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East Asia Summit sends message on climate change

22 November 2007
Media Statement

East Asia Summit sends message on climate change

Prime Minister Helen Clark said today that the climate change declaration made by leaders at the East Asia Summit (EAS) sends a strong international message that cannot be ignored.

“Regional leaders, including three of the world’s four most populous countries, China, India and Indonesia, have shown they are prepared to stand up and be counted on climate change,” Helen Clark said.

“EAS leaders have expressed support for a long-term global emissions reduction goal to pave the way for post 2012 climate change arrangements. They have also agreed to work towards increasing forest cover in the region by at least 15 million hectares by 2020.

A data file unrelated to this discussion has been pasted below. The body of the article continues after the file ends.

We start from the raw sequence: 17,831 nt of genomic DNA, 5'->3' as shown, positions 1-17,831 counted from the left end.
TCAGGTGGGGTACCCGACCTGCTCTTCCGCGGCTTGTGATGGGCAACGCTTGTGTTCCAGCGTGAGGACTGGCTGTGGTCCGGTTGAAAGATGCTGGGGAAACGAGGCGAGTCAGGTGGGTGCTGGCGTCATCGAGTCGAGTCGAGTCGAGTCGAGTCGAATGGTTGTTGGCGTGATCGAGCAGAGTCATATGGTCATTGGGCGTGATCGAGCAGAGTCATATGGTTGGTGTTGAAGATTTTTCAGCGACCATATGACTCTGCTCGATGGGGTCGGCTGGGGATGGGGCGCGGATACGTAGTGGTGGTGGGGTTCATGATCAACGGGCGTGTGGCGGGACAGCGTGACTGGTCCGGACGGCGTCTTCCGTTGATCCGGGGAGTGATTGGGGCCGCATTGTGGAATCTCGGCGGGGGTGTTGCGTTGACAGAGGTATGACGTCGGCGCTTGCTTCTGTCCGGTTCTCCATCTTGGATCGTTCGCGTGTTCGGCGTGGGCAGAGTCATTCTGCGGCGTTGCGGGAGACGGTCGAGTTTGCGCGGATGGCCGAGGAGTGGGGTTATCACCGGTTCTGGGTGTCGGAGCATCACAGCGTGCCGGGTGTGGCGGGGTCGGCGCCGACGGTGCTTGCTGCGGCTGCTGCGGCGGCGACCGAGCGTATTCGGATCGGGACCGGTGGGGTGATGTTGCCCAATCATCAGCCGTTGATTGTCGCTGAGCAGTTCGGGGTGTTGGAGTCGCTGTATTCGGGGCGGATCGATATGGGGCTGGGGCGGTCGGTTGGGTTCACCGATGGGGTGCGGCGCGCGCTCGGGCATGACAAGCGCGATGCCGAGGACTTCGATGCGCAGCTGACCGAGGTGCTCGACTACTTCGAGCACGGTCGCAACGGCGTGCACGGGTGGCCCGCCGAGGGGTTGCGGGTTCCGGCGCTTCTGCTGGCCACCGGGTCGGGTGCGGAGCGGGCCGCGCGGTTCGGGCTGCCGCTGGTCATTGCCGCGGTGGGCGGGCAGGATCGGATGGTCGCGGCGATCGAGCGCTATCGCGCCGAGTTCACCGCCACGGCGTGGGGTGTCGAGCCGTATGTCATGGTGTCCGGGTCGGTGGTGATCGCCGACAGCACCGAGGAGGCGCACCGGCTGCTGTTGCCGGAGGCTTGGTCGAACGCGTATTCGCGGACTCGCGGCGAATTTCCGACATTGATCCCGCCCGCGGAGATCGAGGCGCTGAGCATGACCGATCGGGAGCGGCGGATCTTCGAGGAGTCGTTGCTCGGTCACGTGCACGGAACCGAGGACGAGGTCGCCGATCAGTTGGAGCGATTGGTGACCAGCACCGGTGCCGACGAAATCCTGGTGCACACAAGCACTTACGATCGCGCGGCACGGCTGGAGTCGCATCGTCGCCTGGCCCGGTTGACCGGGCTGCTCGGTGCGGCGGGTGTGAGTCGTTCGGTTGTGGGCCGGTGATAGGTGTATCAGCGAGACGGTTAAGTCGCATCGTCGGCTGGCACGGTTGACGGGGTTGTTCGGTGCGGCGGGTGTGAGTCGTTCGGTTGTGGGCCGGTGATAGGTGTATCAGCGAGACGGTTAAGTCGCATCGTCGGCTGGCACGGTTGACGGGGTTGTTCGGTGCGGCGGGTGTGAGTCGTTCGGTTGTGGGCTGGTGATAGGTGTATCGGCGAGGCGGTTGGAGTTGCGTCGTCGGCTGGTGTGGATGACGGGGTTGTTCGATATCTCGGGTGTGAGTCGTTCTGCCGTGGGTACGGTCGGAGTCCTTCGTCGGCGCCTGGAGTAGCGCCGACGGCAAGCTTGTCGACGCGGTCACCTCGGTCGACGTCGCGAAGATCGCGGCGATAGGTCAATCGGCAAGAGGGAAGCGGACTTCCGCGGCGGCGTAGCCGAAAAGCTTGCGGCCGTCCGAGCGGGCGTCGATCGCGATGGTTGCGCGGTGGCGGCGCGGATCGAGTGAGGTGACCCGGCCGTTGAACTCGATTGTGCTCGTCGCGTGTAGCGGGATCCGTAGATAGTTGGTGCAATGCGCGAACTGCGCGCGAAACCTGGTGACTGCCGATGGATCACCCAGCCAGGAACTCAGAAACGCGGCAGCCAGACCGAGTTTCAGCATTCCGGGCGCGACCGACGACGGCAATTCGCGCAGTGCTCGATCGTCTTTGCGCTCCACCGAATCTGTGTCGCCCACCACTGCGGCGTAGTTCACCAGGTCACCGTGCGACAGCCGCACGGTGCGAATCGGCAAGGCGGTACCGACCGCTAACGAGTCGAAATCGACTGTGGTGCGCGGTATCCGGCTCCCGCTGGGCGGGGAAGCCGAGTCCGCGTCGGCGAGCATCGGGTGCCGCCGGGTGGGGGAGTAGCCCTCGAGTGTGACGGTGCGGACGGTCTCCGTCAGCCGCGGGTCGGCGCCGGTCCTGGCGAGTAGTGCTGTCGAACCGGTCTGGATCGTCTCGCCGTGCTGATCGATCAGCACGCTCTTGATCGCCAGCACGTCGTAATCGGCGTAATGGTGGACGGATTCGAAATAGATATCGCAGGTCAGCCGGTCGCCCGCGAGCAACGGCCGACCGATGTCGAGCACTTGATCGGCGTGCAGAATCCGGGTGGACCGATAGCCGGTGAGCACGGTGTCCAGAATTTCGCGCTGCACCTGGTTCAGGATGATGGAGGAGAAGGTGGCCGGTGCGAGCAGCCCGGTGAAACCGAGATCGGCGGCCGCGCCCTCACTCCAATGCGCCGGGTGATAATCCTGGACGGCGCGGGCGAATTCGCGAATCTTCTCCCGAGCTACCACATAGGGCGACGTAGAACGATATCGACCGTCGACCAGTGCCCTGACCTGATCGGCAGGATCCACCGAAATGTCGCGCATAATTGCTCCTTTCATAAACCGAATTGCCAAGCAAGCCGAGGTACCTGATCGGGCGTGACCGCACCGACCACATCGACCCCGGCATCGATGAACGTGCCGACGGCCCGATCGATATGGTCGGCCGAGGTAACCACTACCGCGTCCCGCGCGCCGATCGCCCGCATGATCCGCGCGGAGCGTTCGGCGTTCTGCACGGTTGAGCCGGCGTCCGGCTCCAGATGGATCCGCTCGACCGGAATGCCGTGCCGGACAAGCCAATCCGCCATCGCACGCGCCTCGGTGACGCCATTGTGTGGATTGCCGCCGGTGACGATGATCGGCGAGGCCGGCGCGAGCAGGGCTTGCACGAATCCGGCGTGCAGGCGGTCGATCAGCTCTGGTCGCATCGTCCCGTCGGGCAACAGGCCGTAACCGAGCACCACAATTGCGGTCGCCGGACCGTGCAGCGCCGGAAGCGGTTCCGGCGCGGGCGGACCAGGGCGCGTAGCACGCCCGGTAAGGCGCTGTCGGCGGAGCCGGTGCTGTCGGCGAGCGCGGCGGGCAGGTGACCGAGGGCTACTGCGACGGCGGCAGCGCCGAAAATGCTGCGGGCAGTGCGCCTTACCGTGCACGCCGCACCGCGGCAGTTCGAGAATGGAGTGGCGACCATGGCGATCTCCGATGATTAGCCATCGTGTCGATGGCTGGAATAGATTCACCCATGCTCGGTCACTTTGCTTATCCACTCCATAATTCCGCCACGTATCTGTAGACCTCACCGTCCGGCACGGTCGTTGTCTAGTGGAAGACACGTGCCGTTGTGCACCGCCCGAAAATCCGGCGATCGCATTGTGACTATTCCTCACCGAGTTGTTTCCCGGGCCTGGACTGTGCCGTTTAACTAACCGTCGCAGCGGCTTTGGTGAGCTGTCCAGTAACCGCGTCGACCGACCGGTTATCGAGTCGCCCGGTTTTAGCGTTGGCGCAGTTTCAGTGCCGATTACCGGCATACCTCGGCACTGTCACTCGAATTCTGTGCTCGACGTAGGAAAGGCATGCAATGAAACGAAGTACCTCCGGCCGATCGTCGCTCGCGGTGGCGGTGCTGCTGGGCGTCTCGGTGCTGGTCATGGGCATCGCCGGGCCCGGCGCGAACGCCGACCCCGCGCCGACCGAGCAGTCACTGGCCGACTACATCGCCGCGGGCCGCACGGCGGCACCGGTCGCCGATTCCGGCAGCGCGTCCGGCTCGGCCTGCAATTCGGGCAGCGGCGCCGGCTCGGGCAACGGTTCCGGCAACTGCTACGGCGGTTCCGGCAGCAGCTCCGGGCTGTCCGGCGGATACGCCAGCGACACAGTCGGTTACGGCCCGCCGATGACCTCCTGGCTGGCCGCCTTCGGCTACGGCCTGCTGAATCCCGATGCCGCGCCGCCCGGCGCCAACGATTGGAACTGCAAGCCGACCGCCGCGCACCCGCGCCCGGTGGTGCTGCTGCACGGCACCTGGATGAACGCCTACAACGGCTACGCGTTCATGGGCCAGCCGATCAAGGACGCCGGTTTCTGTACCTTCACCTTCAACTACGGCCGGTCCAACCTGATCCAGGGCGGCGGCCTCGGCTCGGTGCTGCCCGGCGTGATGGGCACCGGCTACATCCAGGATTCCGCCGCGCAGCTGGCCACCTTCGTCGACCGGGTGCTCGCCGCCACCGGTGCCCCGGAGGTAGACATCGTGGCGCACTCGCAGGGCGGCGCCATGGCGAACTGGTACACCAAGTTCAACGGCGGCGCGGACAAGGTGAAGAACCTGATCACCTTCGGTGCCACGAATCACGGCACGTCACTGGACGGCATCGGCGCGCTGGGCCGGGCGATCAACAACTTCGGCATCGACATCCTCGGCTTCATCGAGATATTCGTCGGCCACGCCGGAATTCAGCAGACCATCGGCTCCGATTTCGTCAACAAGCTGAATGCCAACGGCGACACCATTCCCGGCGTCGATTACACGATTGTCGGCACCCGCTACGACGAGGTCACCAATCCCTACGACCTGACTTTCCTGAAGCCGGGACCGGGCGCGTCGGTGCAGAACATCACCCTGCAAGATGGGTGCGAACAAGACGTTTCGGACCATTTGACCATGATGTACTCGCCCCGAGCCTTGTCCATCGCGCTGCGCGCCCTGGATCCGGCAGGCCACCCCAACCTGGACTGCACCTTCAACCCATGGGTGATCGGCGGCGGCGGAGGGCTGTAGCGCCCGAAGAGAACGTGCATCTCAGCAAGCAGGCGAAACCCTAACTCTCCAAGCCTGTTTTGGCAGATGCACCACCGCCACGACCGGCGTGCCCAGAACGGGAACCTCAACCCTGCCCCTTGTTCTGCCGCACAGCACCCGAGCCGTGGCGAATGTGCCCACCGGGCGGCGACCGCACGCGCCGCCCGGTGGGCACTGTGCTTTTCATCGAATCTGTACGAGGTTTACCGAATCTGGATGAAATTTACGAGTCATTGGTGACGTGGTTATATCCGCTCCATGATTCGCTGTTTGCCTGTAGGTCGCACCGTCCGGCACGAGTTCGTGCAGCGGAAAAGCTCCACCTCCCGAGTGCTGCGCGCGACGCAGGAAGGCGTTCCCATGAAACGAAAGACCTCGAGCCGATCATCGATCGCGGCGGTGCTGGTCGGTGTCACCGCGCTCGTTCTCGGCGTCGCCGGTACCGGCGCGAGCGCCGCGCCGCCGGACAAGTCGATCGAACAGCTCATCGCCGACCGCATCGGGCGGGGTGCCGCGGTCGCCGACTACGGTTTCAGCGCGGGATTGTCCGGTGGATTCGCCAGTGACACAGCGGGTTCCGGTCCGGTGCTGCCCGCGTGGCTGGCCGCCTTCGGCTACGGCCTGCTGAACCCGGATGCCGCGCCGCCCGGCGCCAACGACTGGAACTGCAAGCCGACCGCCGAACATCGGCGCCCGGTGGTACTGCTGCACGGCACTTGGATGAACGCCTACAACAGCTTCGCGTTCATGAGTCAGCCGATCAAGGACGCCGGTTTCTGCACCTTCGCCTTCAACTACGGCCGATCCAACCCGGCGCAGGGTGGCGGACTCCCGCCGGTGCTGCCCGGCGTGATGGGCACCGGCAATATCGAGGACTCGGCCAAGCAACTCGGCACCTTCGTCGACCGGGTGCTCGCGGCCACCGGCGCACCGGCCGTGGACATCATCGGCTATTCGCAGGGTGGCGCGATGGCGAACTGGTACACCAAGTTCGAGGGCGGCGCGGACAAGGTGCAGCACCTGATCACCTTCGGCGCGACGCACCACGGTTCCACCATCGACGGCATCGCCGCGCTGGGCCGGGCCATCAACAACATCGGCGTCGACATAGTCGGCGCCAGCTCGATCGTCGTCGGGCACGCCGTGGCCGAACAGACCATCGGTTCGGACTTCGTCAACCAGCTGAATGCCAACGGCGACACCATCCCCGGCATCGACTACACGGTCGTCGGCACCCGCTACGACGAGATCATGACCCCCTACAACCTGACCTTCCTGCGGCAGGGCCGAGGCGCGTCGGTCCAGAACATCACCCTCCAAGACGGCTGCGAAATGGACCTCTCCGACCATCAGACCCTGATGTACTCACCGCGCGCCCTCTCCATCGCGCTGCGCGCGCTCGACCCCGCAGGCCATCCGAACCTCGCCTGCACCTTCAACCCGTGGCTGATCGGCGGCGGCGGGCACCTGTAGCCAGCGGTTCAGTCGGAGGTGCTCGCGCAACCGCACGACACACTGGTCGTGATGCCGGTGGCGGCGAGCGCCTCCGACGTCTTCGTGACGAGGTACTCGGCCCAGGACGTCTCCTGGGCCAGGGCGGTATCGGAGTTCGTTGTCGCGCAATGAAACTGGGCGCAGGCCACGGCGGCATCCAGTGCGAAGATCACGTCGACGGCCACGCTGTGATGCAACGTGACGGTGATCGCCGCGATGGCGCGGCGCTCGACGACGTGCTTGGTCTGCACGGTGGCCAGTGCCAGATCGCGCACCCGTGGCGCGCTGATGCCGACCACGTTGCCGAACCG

“The combination of high population, fast growth and fragile environments poses big challenges for the region. It is encouraging that the Declaration acknowledges that so many of the problems are interrelated, and so cannot be addressed in isolation.

“The Singapore Declaration on Climate Change, Energy and the Environment
adds to the political momentum that’s been building all this year.

“Coming just after the release of the IPCC’s Fourth Assessment Report and just before the Bali climate change meetings, the Declaration is timely.

“With this Declaration following the APEC Leaders Declaration, I am very pleased that such a strong and consistent message has been delivered from the region. It will help to create the right atmosphere for the launch of the next phase of negotiations towards comprehensive post 2012 climate change arrangements.

“New Zealand has worked hard with our partners in the region to achieve this result. This is a message that cannot be ignored,” Helen Clark said.

The third East Asia Summit (EAS) in Singapore involved the ten ASEAN countries, along with leaders or representatives from New Zealand, Australia, China, India, Japan, and South Korea.


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